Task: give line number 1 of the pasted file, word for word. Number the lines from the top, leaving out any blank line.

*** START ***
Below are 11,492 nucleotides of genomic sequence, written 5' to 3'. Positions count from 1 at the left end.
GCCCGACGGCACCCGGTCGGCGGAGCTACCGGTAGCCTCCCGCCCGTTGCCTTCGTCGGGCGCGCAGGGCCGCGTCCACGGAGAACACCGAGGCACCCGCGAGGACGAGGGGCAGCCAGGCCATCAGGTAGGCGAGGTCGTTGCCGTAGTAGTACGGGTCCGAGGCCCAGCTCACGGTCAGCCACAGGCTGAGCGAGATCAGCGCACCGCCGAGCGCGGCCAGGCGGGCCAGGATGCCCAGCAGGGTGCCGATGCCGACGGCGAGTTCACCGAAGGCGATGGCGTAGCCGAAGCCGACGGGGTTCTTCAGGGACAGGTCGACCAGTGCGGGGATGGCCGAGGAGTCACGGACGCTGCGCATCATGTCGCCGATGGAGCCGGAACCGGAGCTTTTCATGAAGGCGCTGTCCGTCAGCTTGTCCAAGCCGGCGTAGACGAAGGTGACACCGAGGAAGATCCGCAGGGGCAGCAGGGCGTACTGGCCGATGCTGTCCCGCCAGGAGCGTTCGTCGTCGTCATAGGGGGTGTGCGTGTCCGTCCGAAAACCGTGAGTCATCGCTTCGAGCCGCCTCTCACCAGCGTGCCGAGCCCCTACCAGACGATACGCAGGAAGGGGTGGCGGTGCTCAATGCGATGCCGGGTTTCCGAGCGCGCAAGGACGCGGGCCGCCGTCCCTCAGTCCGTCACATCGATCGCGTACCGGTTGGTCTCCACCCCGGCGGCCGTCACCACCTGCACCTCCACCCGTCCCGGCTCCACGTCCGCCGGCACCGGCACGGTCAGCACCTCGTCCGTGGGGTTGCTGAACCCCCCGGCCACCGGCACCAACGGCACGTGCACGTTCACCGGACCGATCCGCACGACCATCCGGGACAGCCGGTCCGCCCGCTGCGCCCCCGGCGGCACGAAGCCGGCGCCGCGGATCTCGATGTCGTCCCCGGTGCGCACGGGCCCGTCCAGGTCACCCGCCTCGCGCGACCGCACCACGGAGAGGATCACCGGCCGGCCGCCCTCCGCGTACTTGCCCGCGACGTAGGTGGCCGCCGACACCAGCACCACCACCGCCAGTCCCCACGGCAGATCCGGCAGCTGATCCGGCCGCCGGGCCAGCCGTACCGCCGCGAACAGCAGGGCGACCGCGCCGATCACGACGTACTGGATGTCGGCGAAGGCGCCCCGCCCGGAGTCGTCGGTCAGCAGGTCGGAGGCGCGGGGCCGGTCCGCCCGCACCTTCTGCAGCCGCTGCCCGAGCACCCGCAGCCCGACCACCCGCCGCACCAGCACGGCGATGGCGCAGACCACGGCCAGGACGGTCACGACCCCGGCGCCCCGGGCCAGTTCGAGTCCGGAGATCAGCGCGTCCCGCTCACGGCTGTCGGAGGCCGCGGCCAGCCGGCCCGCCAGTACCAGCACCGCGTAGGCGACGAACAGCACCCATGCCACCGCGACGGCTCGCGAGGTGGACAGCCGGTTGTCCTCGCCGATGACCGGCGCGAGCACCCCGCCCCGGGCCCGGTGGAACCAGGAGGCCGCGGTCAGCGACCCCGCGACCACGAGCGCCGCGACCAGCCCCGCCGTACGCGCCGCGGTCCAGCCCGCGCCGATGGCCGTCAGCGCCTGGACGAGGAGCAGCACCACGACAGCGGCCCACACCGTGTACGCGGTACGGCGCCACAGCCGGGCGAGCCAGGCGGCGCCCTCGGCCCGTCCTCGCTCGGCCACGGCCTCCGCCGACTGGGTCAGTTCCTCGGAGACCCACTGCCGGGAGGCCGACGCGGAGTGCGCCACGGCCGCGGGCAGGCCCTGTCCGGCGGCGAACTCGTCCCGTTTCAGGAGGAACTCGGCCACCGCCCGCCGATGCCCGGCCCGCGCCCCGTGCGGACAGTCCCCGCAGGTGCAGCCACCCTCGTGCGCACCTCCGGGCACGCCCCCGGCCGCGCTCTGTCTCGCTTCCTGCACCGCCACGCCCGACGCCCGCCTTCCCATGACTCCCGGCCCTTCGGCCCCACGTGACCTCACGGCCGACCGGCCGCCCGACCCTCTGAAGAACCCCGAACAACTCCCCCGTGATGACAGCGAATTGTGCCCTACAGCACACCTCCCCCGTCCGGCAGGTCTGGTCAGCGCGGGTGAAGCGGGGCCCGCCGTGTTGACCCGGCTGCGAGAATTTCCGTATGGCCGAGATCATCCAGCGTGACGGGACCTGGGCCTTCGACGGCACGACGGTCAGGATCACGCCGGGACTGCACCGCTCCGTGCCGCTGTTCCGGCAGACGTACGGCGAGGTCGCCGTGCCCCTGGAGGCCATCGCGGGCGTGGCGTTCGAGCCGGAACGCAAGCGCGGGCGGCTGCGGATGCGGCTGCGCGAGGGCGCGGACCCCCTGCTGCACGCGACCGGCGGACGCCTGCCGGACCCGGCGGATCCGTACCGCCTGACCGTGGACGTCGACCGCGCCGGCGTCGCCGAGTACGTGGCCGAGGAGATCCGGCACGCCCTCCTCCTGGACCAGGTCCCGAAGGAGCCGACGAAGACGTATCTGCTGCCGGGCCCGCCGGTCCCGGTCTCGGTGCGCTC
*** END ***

Below are 11,492 nucleotides of genomic sequence, written 5' to 3'. Positions count from 1 at the left end.